Transparenz in der Biomedizin und die Frage nach der „Selbstgestaltung des Menschen“
Transparency in Biomedicine and the Issue of “Human Self-design”
Contemporary bioethics is challenged by modern biotechnological possibilities of “self- design”. If human traits, so far conceived as unchangeable, can be modified, it is necessary to redraw moral demarcation lines reasonably. Whereas most studies in ethics investigate the prohibition or permission of certain biotech- niques (e. g. Neuro-Enhancement), the following paper focuses on empirical presuppositions of the debate. Biomedical information, especially about risks and adverse effects, has strong impacts on the outcome of ethical considerations. In biomedical research, however, “negative results” are often withheld or kept secret, thus leading to unreliable information. Considering the dramatic consequences for users of biotechnologies, “transparency” is introduced as an important regulating factor for interaction between experts and the public. With its criteria of trueness, completeness, comprehensibility and appropriateness, transparency demands the accessibility and dissemination of relevant information.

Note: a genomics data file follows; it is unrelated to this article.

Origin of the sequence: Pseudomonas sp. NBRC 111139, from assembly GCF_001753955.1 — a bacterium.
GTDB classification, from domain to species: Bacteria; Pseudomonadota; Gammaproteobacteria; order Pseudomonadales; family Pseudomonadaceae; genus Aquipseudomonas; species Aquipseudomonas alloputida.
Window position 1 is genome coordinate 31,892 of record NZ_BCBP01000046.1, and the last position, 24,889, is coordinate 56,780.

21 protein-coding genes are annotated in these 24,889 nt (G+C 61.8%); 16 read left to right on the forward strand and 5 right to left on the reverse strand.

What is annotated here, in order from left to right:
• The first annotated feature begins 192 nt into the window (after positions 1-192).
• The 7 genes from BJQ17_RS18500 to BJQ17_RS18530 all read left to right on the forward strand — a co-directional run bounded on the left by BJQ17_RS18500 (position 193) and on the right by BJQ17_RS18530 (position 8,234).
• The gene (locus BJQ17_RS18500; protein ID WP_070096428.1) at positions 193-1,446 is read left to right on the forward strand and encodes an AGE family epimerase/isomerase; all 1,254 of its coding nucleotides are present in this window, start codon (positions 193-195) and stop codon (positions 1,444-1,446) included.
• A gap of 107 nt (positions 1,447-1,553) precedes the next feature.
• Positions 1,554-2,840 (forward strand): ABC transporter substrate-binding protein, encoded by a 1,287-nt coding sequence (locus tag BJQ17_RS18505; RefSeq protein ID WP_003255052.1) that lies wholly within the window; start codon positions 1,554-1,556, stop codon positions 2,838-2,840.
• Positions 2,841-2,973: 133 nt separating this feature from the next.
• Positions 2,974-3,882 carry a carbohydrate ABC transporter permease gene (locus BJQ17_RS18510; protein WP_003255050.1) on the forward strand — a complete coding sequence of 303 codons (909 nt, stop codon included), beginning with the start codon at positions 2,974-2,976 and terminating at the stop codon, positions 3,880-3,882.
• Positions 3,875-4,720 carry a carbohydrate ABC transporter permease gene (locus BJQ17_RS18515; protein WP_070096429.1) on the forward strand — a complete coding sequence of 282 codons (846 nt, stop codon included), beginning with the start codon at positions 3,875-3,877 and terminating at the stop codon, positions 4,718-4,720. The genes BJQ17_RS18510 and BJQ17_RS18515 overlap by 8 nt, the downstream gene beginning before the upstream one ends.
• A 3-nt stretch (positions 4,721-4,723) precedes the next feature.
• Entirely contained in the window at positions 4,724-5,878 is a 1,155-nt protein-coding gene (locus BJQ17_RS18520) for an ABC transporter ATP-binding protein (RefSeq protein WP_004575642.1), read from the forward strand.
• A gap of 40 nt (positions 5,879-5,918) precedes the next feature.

„Wie Du mir so ich Dir“
Moralische Anerkennung als intersubjektiver Prozess //
Moral Recognition as an Intersubjective Process
Human beings live in a social world. They communicate, develop ideas, or more generally, they share meaning. Whenever they do so, a special relationship between these subjects is established: intersubjectivity. Following approaches from Husserl to Habermas, intersubjective relations are grounded within the lifeworld (“Lebenswelt”). Moral terms, a subclass of shared meanings, therefore, are also grounded in the “Lebenswelt”. Understanding, e. g., the moral term “person” as part of the “Lebenswelt” elucidates some of the theoretical problems connected with this concept. “Person” entails two aspects, a basic and a gradual one, which are here proposed to be grounded in different levels of the “Lebenswelt”. As a consequence, they entail different forms of approval and address different parts of our social interactions. However, we need both aspects to engage in society. The assignment to different levels of the “Lebenswelt” thus demonstrates how the two aspects of the term “Person” complement each other.
Daniel C. Henrich
Wieso soll ich?
Zum Begriff der praktischen Rationalität im Spätwerk von Philippa Foot